Some of the best research sources you can ever find are the published pages of family histories done by individuals many years ago. When someone wanted to gather the family lineage and tales, they had to go to the courthouses, churches, cemeteries, other family members, write letters, etc. to gather information. With many written in the last half of the 19th century into the early 20th century, many of those family members which we now regard as distant ancestors were the heart and sole to providing vital, first-hand information. So there can many facts and records contained in those early family histories. Only be warned, just like today, there can also be some mistakes, wrong names and dates or even a lineage that does not belong, so be careful.
The FamilySearch.org has thousands of family histories done in numerous time periods. Most have been placed on microfilm and can be read at the Family History Centers across the country. One of the earliest family histories I read when starting my family’s research and from which I gathered a full notebook of notes was on the History of the Everhart family done in 1883 by Dr. O. T. Everhart of Maryland. His research had started in the 1870s, so he had actual family members who dated back to the early 1800s on which to confer with. That was a wonderful resource. So the first place to check for any family histories is the Family History Center.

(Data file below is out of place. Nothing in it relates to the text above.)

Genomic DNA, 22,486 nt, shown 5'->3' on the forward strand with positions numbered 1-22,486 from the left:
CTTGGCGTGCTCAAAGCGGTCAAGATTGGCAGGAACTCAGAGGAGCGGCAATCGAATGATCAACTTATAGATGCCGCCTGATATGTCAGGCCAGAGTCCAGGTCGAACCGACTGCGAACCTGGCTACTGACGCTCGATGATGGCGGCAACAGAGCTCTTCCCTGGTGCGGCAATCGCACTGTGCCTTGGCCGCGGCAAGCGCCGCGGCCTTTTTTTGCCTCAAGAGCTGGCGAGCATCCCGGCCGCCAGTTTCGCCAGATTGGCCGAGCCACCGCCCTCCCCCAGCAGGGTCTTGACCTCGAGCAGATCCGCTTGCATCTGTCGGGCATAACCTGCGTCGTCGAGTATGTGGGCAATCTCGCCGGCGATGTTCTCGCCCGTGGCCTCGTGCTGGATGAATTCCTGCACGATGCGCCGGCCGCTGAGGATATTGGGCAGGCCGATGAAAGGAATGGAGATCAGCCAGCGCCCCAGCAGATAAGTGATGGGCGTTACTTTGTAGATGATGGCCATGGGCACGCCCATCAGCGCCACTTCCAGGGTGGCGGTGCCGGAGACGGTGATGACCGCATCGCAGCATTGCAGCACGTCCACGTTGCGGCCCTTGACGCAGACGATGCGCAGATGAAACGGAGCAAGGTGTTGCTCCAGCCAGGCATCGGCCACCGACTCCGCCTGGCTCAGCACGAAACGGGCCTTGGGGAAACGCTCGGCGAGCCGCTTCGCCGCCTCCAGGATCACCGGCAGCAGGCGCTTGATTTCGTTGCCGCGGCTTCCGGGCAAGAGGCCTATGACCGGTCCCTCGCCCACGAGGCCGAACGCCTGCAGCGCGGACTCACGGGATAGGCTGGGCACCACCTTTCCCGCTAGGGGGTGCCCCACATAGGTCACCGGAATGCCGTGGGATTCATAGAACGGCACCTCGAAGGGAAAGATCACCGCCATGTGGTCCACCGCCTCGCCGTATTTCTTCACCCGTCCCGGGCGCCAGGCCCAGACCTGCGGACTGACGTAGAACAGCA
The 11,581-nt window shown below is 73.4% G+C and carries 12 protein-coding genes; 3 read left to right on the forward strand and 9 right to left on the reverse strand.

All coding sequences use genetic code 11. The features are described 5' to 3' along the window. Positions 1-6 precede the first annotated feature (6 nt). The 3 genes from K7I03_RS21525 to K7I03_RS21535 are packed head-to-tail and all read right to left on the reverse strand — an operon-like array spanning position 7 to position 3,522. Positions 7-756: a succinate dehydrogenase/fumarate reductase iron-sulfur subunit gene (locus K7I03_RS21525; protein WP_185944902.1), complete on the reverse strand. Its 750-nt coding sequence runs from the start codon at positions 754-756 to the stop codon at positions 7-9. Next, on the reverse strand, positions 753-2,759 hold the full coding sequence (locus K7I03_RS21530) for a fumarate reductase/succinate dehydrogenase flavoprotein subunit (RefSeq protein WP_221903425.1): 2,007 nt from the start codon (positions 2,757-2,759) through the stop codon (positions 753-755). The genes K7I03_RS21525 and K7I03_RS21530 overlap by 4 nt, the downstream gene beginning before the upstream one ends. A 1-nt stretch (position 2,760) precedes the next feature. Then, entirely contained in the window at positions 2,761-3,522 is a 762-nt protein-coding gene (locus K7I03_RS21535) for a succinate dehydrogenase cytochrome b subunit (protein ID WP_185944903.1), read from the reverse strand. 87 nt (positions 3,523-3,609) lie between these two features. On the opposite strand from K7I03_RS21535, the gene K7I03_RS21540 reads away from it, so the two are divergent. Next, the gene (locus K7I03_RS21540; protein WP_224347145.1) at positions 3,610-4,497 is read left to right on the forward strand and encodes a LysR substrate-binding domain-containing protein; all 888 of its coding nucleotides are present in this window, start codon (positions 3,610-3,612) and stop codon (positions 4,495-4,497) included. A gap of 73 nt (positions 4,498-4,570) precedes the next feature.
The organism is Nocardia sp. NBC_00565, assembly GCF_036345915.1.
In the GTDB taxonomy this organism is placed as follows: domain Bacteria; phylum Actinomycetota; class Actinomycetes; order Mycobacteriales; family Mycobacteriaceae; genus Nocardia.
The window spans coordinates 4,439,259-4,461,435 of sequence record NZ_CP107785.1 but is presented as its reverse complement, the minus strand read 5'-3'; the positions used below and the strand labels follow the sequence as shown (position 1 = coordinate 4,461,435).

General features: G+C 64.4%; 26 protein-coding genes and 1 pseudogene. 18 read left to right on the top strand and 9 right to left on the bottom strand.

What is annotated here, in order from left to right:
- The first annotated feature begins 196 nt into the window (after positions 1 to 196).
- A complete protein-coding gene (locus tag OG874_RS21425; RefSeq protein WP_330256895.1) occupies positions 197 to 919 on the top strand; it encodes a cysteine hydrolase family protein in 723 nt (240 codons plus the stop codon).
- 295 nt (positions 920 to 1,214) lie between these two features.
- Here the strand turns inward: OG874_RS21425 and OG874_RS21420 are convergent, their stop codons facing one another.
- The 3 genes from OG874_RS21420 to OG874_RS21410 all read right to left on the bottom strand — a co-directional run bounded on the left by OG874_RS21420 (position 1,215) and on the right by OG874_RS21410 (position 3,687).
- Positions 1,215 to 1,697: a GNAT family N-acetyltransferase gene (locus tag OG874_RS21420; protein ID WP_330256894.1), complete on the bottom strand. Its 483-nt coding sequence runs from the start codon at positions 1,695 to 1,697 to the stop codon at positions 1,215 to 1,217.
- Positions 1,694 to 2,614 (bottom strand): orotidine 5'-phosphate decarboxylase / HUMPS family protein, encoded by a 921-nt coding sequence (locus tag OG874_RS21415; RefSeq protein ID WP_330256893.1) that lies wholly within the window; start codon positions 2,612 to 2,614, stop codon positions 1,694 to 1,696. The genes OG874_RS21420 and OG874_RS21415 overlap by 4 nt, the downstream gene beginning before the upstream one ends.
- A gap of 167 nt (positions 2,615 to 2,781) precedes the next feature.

Now available online with the HathiTrust Digital Library is a collection of genealogy booklets and family histories. This collection titled ‘Ancestry and Genealogy‘ has 2,760 items, with 2,712 that can be fully viewed online.
In addition to family histories are the various annual volumes of the American genealogical-biographical index. This is also viewable fully and is in the public domain. In the collection are the lineage books from the Daughters of the American Revolution (DAR). These help you trace any ancestors who were soldiers or patriots during the American Revolutionary War of the 1770s-1780s.
Besides reviewing over the vast selection, there is a search box at the top. So you can place a surname and the click on a certain book and then highlighted in yellow with all the references to that surname in that booklet or book. Just click then on the page listed for the full viewable material.
This does take some work and patience, but just might help provide the missing link to a line of ancestors.< Return To Blog Thanks for a marvelous posting! I truly enjoyed reading it, you may be a great author.I will ensure that I bookmark your blog and may come back at some point. I want to encourage yourself to continue your great posts, have a nice day.